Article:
CES 2012

Sort By: Post Date | Title | Publish Date
Filed under
Barb Gonzalez Posted: Jan 16, 2012 0 comments
Until now, DLNA certifications were used for personal content--movies, music, and photos--stored in media libraries in your home network.

This is a revolutionary advance because manufacturers have been searching for a way to make movie and TV studios comfortable with sharing premium content in a way that cannot be pirated. Premium Video certified products will communicate digital rights management information for each movie or TV show and allow the streaming to take place but will not allow recording. In fact, devices that can record--NAS drives, computers--will probably not be Premium Video certified.

Filed under
Barb Gonzalez Posted: Jan 16, 2012 1 comments
To offer an alternative to cable, Boxee offers hundreds of channels of online content, a web browser and now live TV. Better than connecting an antenna directly to your TV where you simply surf through channels, connect an HD antenna to the Boxee Live TV USB dongle and browse cover art for TV shows on broadcast TV channels you receive.

Boxee believes that by adding live TV, more people will be able to “cut the cord,” that is quit their cable service. Premium content from Netflix and a variety of other online streaming sources along with your local ABC, CBS, NBC and Fox channels are combined in the Boxee experience.

Filed under
Barb Gonzalez Posted: Jan 15, 2012 0 comments
Along with control and second screen capabilities, TV manufacturers are pairing their tablets to TVs allowing users to send media to their big screen directly from their tablet.

The TV apps make it possible to “fling” photos, music, or movies that are stored on the tablet towards the TV and have it play on the big screen. Most apps will be able to find media stored on other sources--computers, media servers--in a home network and push that media to the TV (Media Renderer capabilities).

Both the tablets apps and the TVs are DLNA certified which makes the media sharing possible. While this is possible on other DLNA certified media apps, the paired apps will undoubtedly create a seamless experience.

Filed under
Tom Norton Posted: Jan 15, 2012 2 comments
I remember CESs of long ago—that's about five to ten years, an eternity in CES time— when all of the literature handed out was in print form. Now it's typically on a flash drive, a disc (and even they are getting thinner on the ground—particularly the tiny ones that can't be used on Mac computers) or a simple card with directions to a news-release website. But not always; there's still a pile of paper to deal with, like the 6-inch stack I brought home with me. Luckily I drive to the show.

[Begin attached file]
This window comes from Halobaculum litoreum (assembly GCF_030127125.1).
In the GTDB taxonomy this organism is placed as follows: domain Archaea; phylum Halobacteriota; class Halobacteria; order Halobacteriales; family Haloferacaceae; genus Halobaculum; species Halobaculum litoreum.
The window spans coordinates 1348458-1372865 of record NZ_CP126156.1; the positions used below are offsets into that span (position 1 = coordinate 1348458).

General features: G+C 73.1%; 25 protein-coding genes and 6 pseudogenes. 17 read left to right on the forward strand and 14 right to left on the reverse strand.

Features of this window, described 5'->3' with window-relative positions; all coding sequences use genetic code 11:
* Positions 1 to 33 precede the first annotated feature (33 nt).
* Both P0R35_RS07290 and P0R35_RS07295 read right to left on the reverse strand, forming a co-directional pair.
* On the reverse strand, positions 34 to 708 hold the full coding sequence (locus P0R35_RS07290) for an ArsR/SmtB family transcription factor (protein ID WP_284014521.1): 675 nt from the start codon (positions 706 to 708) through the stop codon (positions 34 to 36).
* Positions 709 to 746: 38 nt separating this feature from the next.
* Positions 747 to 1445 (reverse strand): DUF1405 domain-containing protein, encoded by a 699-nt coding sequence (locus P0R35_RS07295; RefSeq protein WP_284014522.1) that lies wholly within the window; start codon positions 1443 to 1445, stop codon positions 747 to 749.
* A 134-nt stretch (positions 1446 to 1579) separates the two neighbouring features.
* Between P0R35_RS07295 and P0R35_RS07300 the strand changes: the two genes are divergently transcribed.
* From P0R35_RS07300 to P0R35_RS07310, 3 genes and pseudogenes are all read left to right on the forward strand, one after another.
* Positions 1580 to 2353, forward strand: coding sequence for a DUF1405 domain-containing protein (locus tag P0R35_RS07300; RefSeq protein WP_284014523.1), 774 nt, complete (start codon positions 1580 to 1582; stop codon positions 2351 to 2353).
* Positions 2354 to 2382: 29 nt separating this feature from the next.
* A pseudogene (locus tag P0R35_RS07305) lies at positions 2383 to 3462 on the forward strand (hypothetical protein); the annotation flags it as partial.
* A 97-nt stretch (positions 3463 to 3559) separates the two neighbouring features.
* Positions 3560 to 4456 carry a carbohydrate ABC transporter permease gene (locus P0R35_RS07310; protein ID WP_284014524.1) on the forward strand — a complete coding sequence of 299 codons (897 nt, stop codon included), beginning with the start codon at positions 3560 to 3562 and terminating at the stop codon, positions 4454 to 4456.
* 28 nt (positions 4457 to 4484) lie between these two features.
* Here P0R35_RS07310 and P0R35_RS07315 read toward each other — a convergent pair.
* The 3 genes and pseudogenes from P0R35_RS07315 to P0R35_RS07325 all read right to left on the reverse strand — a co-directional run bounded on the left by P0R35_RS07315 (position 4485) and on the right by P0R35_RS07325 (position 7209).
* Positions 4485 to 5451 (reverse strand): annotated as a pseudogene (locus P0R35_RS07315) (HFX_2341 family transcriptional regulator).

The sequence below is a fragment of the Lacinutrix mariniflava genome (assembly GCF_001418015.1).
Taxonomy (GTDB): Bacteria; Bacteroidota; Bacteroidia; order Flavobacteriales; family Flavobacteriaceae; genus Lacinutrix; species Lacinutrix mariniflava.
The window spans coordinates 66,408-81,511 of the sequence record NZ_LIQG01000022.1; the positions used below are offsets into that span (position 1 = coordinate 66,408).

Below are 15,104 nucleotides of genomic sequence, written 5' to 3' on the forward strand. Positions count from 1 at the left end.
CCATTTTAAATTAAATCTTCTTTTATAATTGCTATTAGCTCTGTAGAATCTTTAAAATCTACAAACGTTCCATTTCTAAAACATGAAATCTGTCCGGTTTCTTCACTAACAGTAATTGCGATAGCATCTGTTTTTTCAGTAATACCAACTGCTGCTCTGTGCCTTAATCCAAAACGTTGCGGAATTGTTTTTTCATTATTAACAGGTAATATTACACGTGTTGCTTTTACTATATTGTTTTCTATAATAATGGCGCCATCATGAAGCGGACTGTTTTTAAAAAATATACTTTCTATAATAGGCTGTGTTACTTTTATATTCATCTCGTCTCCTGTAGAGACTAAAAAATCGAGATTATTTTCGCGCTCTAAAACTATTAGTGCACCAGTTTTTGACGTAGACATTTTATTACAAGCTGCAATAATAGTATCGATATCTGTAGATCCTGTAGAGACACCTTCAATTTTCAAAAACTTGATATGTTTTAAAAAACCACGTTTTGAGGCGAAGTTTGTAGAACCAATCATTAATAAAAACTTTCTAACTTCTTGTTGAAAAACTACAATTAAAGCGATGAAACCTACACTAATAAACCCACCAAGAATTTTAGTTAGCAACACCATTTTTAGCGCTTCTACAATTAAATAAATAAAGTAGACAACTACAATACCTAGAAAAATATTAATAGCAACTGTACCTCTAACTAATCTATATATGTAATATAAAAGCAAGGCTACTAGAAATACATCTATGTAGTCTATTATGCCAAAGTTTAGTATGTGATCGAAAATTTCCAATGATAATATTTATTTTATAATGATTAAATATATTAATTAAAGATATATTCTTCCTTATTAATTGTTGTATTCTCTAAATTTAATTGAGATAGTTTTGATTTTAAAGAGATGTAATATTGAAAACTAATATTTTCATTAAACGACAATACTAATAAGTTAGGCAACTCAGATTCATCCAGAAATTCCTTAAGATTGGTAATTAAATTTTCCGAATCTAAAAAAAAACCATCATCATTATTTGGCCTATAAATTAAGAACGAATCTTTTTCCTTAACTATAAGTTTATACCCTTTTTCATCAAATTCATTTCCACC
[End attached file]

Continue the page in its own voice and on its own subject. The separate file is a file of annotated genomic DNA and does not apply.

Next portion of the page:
One of the realities of blogging at CES is that we here at Home Theater cover the video news first, which means that most of the video-related entries end up at the bottom of the blog pile, with the later, heavily audio-related entries at the top. That's why the blogs here are front-loaded with audio. Much of the serious high-end audio is at the Venetian Hotel, well removed from the of the circus atmosphere at the Las Vegas Convention Center where just about everything else, including the video, resides.

You may see a lot of audio entries below and wonder why? Well, for my part, I can't escape my roots of a dozen years or more writing the Stereophile. But more importantly for our present purposes, speakers are speakers, and I spent most of my time at the Venetian scoping them out. While many speakers that you'll see here will be inappropriate for home theater, largely because their manufacturers don't see fit to make matching center channel speakers for them, the technology involved is still fascinating. To me, anyway.

Filed under
Tom Norton Posted: Jan 15, 2012 2 comments
Take me to your leader. The 8T is the leader, or at least the first entry in a new line of speakers that's an offshoot of RBH. The four midrange drivers in the upper array have beryllium cones. The tweeter is a beryllium dome tweeter from Scan-Speak. At $50,000/pair, however, they're not for most of us, though the layout is vaguely similar to a B&W home theater speaker system from the late 1990s. The shape of the woofer enclosure here also suggests an intriguing configuration for a floor-mounted center channel speaker for use below a projection screen—though no center speaker is likely to match the 8T.

Pages

X
Enter your Sound & Vision username.
Enter the password that accompanies your username.
Loading